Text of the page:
More Than a Feeling
Before Dallas’ blues-rock outfit The Kül take the stage, drummer Ross Martinez spins some vinyl to set the mood. His favorite choices are classic rock’s finest: The Beatles, Led Zeppelin, and especially Jimi Hendrix. One night the owner of Dallas’ Goodnight Records heard The Kül (pronounced like “cool”) doing their thing at the What? Bar.
He loved the foursome’s vintage rock ‘n’ roll so much he offered them his studio to record an album produced by none other than Hendrix’s former drummer, Fort Worth native Buddy Miles. Every member quit his job and prepared for what looked to be a musical ride of classical proportions. But as Martinez and company soon learned, “This business can be ruthless.”
The Kül recorded a few tracks with Miles but eventually parted ways with him and Goodnight. All that guitarist Dane Manshack will say is that the relationship was “not as good as it could have been.” In April, the band will independently release six songs on a currently unnamed e.p. Martinez, Manshack, and the other two band members, singer Johnny Linix and bassist Evan Johnson, do appreciate the free work they accomplished at a pro recording studio. “Spending a lot of time with microphones was vital for our sound,” said Martinez. “And for someone like [Miles] to take a liking to us gave us the confidence to step out and do it.”
Hitting the big time is still a dream of Linix’s. Years ago, the Kravitz-like crooner toured with gospel guru and Fort Worth native Kirk Franklin and his band, God’s Property, but nothing came of that. And even though his dream seemed to be fading, Linix continued chasing it. He found Manshack, who worked clean-up duty in Deep Ellum during its halcyon days. He drove a cart armed with a long tube for sucking up the nightlife detritus, and all the while he kept an eye out “for the best cats who wanted to jam.” A hardworking bluesman from the back- backwoods of Jefferson, Texas, Manshack had already formed a blues jam band, then titled The Cool, and was searching for a singer. One day while working the cart, Manshack recalled, “I saw this guy with a beat-up guitar looking to jam. It was [Linix], and we had this instant writing chemistry.”
Linix said that because of his self-described charisma, everybody always told him he was going to grow up to become a preacher. “Instead, I want to take what’s in me to the clubs and bars so people can experience more life,” he said. “My main focus now is to leave my legacy in music through love, strength, compassion — the truth.” Manshack is also moved by a higher musical calling. “We definitely don’t want to be depressing,” he said. “We hope our music makes you feel good. Music should make you feel better, not the other way around.”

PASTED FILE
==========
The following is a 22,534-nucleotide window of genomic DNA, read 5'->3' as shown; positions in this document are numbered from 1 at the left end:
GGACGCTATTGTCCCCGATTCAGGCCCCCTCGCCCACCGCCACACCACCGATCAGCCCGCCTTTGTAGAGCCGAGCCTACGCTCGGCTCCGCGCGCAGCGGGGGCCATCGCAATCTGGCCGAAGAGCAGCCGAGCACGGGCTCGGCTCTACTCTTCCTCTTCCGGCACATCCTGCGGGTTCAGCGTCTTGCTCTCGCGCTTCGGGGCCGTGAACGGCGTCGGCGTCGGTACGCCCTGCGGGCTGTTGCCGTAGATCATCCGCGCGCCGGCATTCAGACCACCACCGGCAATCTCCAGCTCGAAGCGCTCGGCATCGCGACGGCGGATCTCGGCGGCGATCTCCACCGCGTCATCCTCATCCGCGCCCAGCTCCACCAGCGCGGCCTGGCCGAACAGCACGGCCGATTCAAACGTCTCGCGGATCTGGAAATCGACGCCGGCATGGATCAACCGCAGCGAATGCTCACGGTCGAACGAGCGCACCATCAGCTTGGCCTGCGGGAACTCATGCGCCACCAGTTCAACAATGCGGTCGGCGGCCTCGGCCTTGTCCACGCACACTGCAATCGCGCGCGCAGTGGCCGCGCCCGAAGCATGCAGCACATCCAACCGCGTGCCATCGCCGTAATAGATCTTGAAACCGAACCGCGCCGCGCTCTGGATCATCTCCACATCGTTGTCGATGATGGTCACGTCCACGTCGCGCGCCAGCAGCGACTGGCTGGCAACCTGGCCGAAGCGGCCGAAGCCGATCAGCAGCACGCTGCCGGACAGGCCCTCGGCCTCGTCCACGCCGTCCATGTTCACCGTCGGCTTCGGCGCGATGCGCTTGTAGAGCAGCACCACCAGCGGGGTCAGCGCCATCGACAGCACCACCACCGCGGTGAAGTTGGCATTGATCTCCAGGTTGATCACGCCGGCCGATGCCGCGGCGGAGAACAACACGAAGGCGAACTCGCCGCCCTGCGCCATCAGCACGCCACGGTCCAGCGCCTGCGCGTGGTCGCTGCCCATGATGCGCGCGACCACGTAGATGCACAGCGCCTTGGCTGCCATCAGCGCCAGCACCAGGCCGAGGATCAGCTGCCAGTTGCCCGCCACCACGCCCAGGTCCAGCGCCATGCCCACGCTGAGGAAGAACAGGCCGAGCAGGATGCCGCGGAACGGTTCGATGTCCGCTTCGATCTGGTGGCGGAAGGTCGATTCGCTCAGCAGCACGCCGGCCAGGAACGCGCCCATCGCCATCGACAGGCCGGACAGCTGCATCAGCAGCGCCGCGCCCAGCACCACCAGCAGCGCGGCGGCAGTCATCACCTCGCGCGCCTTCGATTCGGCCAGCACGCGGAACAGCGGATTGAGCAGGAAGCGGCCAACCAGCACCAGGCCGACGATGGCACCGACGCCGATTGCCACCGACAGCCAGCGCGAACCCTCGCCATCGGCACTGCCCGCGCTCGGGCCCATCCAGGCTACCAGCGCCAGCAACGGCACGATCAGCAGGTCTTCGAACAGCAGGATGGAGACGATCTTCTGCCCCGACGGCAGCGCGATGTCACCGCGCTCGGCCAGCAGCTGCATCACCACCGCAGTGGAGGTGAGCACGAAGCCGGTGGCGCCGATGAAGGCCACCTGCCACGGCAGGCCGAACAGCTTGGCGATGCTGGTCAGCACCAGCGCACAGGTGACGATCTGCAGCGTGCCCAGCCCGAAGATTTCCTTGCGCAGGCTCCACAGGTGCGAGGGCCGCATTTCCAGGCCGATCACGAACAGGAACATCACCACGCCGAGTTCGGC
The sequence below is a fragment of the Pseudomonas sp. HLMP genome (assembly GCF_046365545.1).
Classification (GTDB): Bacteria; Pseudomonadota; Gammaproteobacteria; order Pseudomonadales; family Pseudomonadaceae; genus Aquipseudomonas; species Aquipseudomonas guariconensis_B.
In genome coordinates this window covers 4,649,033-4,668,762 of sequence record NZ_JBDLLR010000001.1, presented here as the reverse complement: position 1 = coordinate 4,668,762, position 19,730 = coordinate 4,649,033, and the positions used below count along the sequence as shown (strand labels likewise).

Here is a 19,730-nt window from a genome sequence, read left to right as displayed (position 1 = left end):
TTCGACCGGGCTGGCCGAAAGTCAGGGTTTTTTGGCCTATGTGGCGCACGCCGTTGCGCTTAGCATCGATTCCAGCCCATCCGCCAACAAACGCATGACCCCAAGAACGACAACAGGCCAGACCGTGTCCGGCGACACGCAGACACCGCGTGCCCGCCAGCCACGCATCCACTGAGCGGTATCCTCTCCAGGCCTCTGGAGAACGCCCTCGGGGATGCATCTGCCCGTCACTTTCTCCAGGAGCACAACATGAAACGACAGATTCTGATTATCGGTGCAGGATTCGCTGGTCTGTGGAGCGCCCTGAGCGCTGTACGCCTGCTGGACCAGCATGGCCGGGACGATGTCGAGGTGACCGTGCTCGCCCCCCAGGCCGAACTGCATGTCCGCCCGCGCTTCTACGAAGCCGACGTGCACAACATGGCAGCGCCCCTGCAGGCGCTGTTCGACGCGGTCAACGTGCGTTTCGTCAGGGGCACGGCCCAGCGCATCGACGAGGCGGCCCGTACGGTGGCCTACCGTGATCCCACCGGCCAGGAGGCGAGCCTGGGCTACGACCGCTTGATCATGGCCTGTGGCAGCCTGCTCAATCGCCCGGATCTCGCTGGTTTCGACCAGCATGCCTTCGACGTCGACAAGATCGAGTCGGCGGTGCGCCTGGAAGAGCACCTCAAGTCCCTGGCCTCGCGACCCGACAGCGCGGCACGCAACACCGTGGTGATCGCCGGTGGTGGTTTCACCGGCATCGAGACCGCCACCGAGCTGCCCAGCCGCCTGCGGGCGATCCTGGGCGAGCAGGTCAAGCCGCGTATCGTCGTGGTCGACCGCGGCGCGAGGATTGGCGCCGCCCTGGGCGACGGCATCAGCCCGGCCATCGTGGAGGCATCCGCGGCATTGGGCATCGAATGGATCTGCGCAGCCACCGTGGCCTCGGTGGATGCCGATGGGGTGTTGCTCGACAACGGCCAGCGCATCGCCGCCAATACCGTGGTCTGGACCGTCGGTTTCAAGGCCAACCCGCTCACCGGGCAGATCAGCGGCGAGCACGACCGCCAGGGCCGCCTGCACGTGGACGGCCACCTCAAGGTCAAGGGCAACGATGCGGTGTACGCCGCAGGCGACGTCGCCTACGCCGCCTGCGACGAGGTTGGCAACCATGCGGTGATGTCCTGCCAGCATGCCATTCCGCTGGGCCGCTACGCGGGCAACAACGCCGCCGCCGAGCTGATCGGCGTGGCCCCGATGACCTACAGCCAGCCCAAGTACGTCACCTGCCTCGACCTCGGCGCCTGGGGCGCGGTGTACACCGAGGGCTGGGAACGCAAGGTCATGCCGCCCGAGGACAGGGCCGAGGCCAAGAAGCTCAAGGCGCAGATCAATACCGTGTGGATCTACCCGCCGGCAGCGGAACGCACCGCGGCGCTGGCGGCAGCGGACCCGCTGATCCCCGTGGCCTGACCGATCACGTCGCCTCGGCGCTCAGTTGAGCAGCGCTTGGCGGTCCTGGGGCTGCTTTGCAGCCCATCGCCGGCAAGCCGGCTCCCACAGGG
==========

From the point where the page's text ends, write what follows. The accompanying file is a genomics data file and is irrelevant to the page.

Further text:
Motivated by thoughtful words and corresponding guitar licks, the Manshack/Linix experience sought solidification through a permanent rhythm section. “We went through 10 bass players and  drummers,” Manshack said. “[Linix] would play drums and sing, but it was too hard for a frontman.” Worn out by the extra duty, Linix tapped into the alumni database of his alma mater, Dallas’ famed Booker T. Washington Arts Magnet High School. Fellow BTW alum and prog-jazz freelancer Martinez joined The Kül in early 2005.
Although the happy e.p. has yet to be officially released, the guys have been passing out copies like crazy. Manshack and Linix accompanied departing Fort Worth soulster Nuwamba to Los Angeles in the midst of some recent awards shows. One night, Manshack and Linix snuck into the Beverly Hills Hotel, where the BET awards were taking place, and tried to hand discs to Alicia Keys, Janet Jackson, and Lenny Kravitz. After Manshack made himself at home at the table of famed hip-hop producers Jimmy Jam and Terry Lewis, someone thought to ask who the unknown, long-haired, swamp-talking Texan was. “[Jam and Lewis] wouldn’t take they c.d., but [Lewis’] mother-in-law thought I was cute, so she took one.”
Linix said that his and Manshack’s stunt “was like an episode of The Three Stooges.” Confident? Yes. Manshack said, “We’re good enough, persistent enough. We’re gonna get it. If the product is good, the business will follow.” As much fun as making pure music can be, the business side can be rough. Martinez said, “This is a business, and we’re trying to make money.”
Every member works in the service industry, which only makes them strive to get out and get going with their music career. Much like their esteemed rock ‘n’ roll predecessors, The Kül is 100 percent committed. “It’s music or bust,” Manshack said, and Martinez agrees: “If the music career falls through, I will be living under a freeway, kicking it with the bums and playing harmonica.”